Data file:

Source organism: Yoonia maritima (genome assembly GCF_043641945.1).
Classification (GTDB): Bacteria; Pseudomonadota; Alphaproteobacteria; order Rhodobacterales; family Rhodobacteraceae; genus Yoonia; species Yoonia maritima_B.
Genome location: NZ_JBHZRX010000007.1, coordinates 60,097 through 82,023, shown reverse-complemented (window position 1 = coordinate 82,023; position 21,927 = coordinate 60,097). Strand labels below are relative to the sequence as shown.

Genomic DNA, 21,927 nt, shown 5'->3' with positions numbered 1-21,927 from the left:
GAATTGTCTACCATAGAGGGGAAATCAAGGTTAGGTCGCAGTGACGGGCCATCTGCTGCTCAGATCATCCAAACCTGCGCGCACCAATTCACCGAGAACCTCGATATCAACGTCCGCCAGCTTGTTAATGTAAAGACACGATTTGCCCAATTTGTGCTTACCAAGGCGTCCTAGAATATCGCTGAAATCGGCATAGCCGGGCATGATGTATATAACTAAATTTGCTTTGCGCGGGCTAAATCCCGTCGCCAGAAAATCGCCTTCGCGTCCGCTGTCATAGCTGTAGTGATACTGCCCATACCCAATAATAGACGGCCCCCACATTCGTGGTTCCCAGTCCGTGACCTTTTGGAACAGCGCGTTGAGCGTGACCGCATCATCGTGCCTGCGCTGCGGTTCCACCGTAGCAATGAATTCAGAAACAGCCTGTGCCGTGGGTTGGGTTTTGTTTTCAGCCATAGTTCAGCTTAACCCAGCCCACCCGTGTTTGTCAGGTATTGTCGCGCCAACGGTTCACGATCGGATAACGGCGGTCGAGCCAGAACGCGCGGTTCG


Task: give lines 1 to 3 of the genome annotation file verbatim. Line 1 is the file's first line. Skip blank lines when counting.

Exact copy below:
Source organism: Yoonia maritima (genome assembly GCF_043641945.1).
Classification (GTDB): Bacteria; Pseudomonadota; Alphaproteobacteria; order Rhodobacterales; family Rhodobacteraceae; genus Yoonia; species Yoonia maritima_B.
Genome location: NZ_JBHZRX010000007.1, coordinates 60,097 through 82,023, shown reverse-complemented (window position 1 = coordinate 82,023; position 21,927 = coordinate 60,097). Strand labels below are relative to the sequence as shown.